Differentiating Paroxysmal Sympathetic Hyperactivity From Seizures in Medically Complex Children

Mark Timothy Bleazard


Pediatr Nurs. 2019;45(2):67-70. 

In This Article

Abstract and Introduction


Background: Paroxysmal sympathetic hyperactivity and seizures may co-occur in the medically complex child with autonomic instability. Distinguishing one from the other can be difficult for the clinician due to an overlap in presentation. As a result, signs of paroxysmal sympathetic hyperactivity are frequently misinterpreted as seizures, leading to delays in appropriate care.

Purpose: To provide nurses caring for medically complex children with neurologic impairment an overview of physiology, symptomatology, and management to differentiate paroxysmal sympathetic hyperactivity from seizures.

Methods: A literature review was conducted using the keywords "autonomic storming," "paroxysmal sympathetic hyperactivity," "seizures," "seizure presentation," and "medically complex children" in Ovid Medline, EBSCOhost, and ClinicalKey online databases. Limits included articles and texts published between 2008–2017 and limited to English. Pediatric and adult literature were included in the review. Nineteen sources were selected for inclusion in the review.

Findings: Diaphoresis, hyperthermia, hypertension, tachycardia, and tachypnea are uniquely associated with paroxysmal sympathetic hyperactivity, whereas unusual ocular and oral movements, cyanosis, salivation, desaturations, and pupillary dilation characterized by a post-ictal period have been more commonly associated with seizures, particularly generalized tonic-clonic seizures of childhood.

Conclusion: Nurses caring for medically complex children may be required to differentiate paroxysmal sympathetic hyperactivity from seizure activity. Accurate assessment, identification, and appropriate intervention are imperative in reducing complications from uncontrolled symptoms. Further research on paroxysmal sympathetic hyperactivity specific to medically complex children and outside of the intensive care unit is indicated.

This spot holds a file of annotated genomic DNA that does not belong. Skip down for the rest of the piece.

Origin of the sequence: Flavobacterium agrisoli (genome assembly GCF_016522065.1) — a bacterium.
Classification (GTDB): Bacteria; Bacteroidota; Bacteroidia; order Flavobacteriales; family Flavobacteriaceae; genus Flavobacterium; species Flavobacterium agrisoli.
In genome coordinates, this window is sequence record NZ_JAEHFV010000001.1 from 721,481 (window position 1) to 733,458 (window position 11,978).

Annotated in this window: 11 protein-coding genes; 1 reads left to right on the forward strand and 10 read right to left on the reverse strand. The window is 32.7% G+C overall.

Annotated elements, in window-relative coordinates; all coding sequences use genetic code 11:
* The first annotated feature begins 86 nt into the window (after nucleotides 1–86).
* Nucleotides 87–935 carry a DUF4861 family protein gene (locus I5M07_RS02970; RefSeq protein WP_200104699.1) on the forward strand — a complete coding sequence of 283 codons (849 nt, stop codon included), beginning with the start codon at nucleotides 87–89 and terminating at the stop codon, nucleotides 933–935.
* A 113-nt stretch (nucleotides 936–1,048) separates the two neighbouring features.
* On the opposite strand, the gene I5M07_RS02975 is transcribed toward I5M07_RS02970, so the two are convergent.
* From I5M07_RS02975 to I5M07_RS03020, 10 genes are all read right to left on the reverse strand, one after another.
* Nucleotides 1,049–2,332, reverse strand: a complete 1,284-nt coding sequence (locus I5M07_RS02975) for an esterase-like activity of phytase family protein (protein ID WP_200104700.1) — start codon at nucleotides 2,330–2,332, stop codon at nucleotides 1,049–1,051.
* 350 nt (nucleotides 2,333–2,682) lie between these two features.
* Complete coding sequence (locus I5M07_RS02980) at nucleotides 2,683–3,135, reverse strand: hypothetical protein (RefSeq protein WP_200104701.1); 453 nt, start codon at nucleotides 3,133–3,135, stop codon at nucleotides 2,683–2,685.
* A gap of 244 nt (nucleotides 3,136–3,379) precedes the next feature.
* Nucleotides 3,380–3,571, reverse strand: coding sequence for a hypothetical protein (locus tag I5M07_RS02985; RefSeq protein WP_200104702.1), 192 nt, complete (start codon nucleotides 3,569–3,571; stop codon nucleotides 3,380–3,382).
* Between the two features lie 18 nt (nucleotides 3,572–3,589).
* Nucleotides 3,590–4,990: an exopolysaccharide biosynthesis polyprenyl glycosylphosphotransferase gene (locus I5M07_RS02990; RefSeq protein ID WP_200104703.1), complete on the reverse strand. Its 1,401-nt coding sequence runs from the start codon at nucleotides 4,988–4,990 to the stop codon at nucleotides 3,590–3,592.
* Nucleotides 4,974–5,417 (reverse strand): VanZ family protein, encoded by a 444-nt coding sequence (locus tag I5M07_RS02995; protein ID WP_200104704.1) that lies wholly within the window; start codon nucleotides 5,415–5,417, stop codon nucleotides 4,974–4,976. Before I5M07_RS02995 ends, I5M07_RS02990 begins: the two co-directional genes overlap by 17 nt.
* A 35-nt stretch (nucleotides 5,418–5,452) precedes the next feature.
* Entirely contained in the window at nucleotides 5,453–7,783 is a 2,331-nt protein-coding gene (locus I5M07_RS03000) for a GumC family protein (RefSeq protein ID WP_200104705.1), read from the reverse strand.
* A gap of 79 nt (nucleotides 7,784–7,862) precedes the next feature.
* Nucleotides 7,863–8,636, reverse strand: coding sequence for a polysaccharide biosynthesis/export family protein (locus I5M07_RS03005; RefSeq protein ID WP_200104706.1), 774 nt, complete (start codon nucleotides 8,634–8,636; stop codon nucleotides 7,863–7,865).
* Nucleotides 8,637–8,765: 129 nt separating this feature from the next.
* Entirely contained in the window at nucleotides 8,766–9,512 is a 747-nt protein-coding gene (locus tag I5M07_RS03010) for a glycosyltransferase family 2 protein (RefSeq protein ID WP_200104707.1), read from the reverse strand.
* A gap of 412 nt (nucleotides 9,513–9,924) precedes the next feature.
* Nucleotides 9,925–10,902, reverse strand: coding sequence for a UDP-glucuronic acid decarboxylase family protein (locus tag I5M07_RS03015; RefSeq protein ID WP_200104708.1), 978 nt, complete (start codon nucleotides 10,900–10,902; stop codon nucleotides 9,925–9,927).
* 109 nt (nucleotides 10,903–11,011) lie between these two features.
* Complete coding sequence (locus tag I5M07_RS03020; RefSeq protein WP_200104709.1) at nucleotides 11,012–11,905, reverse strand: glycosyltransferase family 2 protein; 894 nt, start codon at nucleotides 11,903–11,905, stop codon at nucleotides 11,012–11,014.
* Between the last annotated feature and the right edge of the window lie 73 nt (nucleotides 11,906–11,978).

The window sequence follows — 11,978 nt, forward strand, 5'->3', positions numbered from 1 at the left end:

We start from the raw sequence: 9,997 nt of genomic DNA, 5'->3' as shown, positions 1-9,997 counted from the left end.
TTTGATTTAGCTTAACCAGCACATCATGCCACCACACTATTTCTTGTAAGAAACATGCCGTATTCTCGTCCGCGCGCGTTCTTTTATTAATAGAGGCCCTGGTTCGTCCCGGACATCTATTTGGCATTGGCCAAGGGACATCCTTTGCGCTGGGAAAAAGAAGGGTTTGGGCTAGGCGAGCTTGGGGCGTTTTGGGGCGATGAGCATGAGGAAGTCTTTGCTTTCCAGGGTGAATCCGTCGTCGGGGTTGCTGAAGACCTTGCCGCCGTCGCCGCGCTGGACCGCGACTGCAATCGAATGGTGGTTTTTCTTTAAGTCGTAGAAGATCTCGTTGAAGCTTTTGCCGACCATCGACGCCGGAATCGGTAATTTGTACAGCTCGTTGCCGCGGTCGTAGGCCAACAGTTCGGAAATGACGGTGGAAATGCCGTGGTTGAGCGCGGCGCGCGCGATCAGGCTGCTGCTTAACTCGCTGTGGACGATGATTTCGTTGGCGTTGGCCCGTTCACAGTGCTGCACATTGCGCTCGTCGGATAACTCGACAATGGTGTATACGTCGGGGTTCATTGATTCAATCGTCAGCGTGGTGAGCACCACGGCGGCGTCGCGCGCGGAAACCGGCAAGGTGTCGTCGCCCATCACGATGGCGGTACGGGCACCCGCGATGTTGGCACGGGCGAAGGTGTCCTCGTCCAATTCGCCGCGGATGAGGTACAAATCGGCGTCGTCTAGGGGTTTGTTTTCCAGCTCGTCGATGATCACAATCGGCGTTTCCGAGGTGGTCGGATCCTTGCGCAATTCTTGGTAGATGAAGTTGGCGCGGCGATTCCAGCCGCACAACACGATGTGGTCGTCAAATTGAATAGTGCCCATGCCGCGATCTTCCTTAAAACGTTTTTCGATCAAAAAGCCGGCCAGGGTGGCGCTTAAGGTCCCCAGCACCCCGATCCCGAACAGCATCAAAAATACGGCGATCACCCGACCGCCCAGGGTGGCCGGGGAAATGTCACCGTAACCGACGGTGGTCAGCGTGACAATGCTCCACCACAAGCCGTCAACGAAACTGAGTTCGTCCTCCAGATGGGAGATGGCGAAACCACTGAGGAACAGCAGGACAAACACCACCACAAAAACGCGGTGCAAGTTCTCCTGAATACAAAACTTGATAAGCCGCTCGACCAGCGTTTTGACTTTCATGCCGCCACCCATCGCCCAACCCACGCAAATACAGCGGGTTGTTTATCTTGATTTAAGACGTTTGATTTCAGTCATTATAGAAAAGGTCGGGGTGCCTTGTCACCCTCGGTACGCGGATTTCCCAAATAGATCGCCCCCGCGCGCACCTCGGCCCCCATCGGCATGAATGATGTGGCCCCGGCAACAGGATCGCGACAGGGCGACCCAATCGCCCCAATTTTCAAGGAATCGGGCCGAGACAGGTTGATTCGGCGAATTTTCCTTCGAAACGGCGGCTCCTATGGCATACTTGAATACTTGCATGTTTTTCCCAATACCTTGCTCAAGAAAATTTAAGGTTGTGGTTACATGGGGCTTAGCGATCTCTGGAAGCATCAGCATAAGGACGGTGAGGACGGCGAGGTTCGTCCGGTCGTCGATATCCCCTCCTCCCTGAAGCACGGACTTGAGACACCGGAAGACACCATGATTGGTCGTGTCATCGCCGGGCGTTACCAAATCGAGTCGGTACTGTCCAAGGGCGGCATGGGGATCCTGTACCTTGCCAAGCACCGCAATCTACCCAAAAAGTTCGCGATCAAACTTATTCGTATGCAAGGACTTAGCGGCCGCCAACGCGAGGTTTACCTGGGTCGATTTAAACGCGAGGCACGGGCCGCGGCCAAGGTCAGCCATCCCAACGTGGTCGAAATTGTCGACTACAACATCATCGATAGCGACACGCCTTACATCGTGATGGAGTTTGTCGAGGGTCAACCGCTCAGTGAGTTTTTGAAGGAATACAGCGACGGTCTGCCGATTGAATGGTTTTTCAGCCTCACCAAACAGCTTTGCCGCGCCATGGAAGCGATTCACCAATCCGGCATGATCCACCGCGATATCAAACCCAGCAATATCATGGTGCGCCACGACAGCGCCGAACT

Neurologic findings in medically complex children can be a challenge for clinicians to interpret. Various neurologic phenomena may occur at baseline for children with severe neurologic impairment (Russell & Simon, 2014). Paroxysmal sympathetic hyper activity (PSH) and seizures are two disorders that may co-occur with one another in medically complex children with neurologic impairment. This can be difficult for the clinician to recognize due to the overlap in presenting symptoms of hypertonicity, alterations from neurologic baseline, involuntary muscle contractions, or dystonia (Choi, Jeon, Samuel, Allison, & Lee, 2013; Sharma, 2013). Further-more, neurologic baselines are individualized to each medically complex child, providing uncertainty when a change from baseline has occurred. Care givers, though often valuable partners in the care of medically complex children, may not always be present to provide insight into the child's condition. A review of PSH and seizure physiology, symptomatology, and management will assist clinicians in improving patient care outcomes in medically complex children.